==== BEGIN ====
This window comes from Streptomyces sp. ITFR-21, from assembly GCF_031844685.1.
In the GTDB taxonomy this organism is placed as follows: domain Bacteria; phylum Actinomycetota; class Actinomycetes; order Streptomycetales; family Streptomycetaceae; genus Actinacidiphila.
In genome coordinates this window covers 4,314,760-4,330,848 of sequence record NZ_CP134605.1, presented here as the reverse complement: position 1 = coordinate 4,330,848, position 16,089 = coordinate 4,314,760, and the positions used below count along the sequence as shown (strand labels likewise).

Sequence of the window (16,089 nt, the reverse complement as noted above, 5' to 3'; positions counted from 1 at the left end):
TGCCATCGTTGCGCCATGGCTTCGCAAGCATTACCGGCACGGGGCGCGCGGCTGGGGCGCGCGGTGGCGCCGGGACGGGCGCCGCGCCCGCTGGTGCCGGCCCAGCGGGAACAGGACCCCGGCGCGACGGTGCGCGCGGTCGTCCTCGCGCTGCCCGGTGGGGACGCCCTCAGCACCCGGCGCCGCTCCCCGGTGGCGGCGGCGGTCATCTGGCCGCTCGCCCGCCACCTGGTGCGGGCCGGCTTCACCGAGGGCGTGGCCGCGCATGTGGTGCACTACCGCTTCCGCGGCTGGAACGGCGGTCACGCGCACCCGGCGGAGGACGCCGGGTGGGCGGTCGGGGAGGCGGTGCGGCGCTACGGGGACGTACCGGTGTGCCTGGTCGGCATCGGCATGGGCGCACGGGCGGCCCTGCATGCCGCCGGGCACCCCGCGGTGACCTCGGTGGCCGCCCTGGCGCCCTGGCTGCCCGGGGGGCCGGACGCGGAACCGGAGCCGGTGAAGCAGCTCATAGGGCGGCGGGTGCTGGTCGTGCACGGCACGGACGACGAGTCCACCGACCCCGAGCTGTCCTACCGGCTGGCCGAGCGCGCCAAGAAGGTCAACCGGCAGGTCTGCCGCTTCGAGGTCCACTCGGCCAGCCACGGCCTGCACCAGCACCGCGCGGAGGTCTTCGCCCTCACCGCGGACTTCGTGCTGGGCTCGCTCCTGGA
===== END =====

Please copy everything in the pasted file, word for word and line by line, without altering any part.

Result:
This window comes from Streptomyces sp. ITFR-21, from assembly GCF_031844685.1.
In the GTDB taxonomy this organism is placed as follows: domain Bacteria; phylum Actinomycetota; class Actinomycetes; order Streptomycetales; family Streptomycetaceae; genus Actinacidiphila.
In genome coordinates this window covers 4,314,760-4,330,848 of sequence record NZ_CP134605.1, presented here as the reverse complement: position 1 = coordinate 4,330,848, position 16,089 = coordinate 4,314,760, and the positions used below count along the sequence as shown (strand labels likewise).

Sequence of the window (16,089 nt, the reverse complement as noted above, 5' to 3'; positions counted from 1 at the left end):
TGCCATCGTTGCGCCATGGCTTCGCAAGCATTACCGGCACGGGGCGCGCGGCTGGGGCGCGCGGTGGCGCCGGGACGGGCGCCGCGCCCGCTGGTGCCGGCCCAGCGGGAACAGGACCCCGGCGCGACGGTGCGCGCGGTCGTCCTCGCGCTGCCCGGTGGGGACGCCCTCAGCACCCGGCGCCGCTCCCCGGTGGCGGCGGCGGTCATCTGGCCGCTCGCCCGCCACCTGGTGCGGGCCGGCTTCACCGAGGGCGTGGCCGCGCATGTGGTGCACTACCGCTTCCGCGGCTGGAACGGCGGTCACGCGCACCCGGCGGAGGACGCCGGGTGGGCGGTCGGGGAGGCGGTGCGGCGCTACGGGGACGTACCGGTGTGCCTGGTCGGCATCGGCATGGGCGCACGGGCGGCCCTGCATGCCGCCGGGCACCCCGCGGTGACCTCGGTGGCCGCCCTGGCGCCCTGGCTGCCCGGGGGGCCGGACGCGGAACCGGAGCCGGTGAAGCAGCTCATAGGGCGGCGGGTGCTGGTCGTGCACGGCACGGACGACGAGTCCACCGACCCCGAGCTGTCCTACCGGCTGGCCGAGCGCGCCAAGAAGGTCAACCGGCAGGTCTGCCGCTTCGAGGTCCACTCGGCCAGCCACGGCCTGCACCAGCACCGCGCGGAGGTCTTCGCCCTCACCGCGGACTTCGTGCTGGGCTCGCTCCTGGA